Aidan Coville and I have a new working paper in which we look at how policymakers, development practitioners (such as international organization staff), and researchers update in response to evidence from impact evaluations. In particular, we test whether they are subject to two biases: updating more on “good news” than “bad news” and not taking the variance of the estimates adequately into consideration (here, we mean confidence intervals, but you could imagine testing for neglect of other kinds of variance, such as inter-study variance).

The first bias is sometimes called overconfidence (not to be confused with the kind of overconfidence in which one simply is too certain in one’s beliefs), and in our experiment we are able to distinguish it from confirmation bias. The second bias is novel to my knowledge, and we call it “variance neglect”. In our context, it refers to ignoring confidence intervals, but you can also imagine other types of variance being ignored, such as inter-study variance. Variance neglect is related to “extension neglect”, in which people may, for example, neglect sample size when considering how much to trust a new finding. However, I think it is distinct, since sample size is not all that matters when considering variance. It is also reminiscent of Kahneman and Tversky’s prospect theory, in which people overweight low probability events and underweight high probability events. However, if someone overweights low probability events and underweights high probability events, that should have the effect of increasing the dispersion of their beliefs. What we find, in supplemental tests, is more consistent with a fundamental misunderstanding of confidence intervals. We give respondents one interval and ask them to provide a different interval (e.g. giving a 95% interval and asking for the interquartile range). For small ranges, they have overly disperse distributions, but for large ranges they report overly narrow distributions. Variance neglect is perhaps more closely related to the hot hand fallacy and the gambler’s fallacy, which also have to do with incorrect treatment or perception of variance. I would also distinguish variance neglect from the hot hand fallacy and the gambler’s fallacy, though, both because variance neglect does not require as restrictive a functional form and because the latter two biases conceptually have to do with seeing repeated streaks, while I am more concerned with seeing noisy data once. (Especially given how I know from past work how rare it is to have multiple studies on the same intervention covering the same outcome – instead, studies often “run away from each other” as authors seek to make them unique.)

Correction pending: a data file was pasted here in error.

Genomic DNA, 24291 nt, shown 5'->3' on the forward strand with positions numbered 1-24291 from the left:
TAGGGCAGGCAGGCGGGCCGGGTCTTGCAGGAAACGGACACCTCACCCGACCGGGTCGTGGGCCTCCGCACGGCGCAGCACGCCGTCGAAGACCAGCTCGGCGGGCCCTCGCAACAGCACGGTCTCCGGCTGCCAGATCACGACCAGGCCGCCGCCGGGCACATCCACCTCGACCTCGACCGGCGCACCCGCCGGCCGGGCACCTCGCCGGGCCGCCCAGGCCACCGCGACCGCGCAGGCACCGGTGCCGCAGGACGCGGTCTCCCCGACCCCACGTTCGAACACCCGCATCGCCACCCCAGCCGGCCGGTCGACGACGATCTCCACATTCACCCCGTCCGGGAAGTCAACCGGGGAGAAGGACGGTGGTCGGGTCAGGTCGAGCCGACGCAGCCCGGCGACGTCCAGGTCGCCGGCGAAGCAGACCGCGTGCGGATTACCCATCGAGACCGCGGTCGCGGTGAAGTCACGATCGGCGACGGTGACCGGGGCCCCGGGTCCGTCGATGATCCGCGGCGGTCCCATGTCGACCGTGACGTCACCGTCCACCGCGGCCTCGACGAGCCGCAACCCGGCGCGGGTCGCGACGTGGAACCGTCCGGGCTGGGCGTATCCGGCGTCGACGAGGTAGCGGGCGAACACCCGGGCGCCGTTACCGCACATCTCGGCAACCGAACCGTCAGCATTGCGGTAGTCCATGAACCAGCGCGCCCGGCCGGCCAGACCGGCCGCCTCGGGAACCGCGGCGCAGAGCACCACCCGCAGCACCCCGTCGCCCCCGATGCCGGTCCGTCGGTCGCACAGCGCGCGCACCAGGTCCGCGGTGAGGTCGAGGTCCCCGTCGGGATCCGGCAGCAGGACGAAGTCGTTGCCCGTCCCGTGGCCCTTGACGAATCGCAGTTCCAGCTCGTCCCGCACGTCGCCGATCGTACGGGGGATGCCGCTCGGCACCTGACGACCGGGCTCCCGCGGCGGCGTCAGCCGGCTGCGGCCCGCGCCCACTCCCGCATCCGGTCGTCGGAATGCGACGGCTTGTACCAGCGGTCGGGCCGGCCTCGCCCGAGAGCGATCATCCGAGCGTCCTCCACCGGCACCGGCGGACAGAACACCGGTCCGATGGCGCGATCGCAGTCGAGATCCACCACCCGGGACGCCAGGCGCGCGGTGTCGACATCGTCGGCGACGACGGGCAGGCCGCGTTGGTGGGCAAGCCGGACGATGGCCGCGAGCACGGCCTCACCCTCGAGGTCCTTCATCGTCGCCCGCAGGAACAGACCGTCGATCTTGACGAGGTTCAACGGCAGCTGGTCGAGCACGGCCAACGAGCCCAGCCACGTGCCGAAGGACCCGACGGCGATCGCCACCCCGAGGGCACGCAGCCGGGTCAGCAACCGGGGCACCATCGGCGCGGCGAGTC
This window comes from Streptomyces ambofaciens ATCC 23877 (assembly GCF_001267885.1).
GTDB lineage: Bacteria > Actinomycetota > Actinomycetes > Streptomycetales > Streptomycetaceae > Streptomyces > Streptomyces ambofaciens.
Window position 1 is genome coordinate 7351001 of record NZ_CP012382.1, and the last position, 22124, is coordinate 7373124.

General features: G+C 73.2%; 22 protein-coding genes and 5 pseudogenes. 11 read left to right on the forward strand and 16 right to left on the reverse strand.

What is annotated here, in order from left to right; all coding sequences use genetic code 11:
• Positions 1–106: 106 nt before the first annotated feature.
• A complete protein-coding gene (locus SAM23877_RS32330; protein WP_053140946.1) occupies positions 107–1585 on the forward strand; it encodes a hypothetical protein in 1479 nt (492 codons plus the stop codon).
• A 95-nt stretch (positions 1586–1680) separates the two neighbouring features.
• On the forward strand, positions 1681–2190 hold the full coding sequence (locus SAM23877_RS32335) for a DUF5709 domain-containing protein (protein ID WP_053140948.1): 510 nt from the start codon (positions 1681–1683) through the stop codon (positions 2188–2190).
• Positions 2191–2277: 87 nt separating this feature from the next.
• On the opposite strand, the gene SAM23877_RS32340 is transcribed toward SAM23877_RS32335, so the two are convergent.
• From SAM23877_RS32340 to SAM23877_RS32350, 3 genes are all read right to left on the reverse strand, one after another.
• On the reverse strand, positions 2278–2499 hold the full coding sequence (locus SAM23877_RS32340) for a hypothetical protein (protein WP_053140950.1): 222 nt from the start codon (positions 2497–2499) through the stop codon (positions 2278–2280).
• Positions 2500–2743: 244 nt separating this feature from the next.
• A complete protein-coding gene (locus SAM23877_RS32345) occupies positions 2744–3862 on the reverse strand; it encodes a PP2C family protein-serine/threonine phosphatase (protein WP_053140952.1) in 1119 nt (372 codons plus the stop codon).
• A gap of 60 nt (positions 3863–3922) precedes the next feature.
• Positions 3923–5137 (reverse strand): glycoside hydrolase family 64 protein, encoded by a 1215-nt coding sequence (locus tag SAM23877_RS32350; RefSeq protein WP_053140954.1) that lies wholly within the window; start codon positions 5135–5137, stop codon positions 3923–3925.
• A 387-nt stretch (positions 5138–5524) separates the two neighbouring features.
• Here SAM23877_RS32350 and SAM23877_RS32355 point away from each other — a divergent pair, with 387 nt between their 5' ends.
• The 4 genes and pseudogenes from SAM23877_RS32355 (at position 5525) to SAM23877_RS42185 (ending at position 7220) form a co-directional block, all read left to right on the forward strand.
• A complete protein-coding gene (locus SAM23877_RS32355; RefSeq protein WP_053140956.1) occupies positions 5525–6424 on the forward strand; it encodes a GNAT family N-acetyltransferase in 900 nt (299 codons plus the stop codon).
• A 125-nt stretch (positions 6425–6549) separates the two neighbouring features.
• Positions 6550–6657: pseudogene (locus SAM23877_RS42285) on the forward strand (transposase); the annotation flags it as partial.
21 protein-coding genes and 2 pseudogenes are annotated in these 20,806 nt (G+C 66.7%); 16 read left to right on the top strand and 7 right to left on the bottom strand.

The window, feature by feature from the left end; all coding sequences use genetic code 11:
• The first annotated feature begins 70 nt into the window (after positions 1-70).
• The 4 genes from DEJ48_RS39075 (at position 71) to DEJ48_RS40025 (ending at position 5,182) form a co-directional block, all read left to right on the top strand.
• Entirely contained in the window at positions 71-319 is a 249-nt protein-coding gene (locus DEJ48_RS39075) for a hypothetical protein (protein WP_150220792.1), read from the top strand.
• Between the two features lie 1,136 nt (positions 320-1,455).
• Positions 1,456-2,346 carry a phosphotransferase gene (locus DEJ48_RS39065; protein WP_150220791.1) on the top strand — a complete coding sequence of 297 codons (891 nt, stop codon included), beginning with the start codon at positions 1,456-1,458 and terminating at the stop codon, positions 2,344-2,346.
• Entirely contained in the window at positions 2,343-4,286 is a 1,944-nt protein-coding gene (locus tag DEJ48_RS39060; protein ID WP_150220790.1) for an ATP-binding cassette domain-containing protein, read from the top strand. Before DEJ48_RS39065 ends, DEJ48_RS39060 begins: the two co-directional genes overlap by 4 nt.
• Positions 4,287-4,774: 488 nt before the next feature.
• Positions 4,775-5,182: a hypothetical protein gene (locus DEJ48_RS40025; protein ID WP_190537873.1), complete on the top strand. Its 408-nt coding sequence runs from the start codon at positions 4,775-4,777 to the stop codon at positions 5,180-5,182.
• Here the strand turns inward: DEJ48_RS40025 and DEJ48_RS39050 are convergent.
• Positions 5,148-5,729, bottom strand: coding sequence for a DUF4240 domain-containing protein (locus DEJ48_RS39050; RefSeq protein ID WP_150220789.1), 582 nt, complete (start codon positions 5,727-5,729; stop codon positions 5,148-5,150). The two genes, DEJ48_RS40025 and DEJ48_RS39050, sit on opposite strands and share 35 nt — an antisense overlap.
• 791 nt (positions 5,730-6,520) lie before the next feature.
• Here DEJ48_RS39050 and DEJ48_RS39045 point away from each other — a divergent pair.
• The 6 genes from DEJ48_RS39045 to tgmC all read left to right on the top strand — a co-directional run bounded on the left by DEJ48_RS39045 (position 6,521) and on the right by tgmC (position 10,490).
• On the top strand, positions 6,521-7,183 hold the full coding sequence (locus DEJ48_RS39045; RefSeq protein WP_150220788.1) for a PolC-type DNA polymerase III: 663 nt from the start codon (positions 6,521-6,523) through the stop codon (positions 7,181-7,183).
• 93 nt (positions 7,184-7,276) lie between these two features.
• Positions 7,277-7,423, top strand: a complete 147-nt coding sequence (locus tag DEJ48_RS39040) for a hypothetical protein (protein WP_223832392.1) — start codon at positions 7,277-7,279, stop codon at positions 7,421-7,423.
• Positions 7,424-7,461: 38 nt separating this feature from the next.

We show how these biases can be easily fit into a quasi-Bayesian model. Testing for these biases is also straightforward. First, we elicit respondents’ priors. Then we randomly vary whether we show them high or low point estimates (relative to their priors) and large or small confidence intervals. Finally, we elicit their posteriors. That allows us to cleanly estimate whether they update more on the “good news” than the “bad news”. Testing for variance neglect is a little more complicated: for someone to suffer from variance neglect, they don’t need to update equally on large confidence intervals and small confidence intervals, nor do they need to perversely update more on large confidence intervals. Instead, all we need to show is that they do not update *as differently* when they see small confidence intervals as opposed to large confidence intervals as they would if they were Bayesian. Since we know their priors and we know what data we showed them, we can determine how a Bayesian would have updated and compare their responses.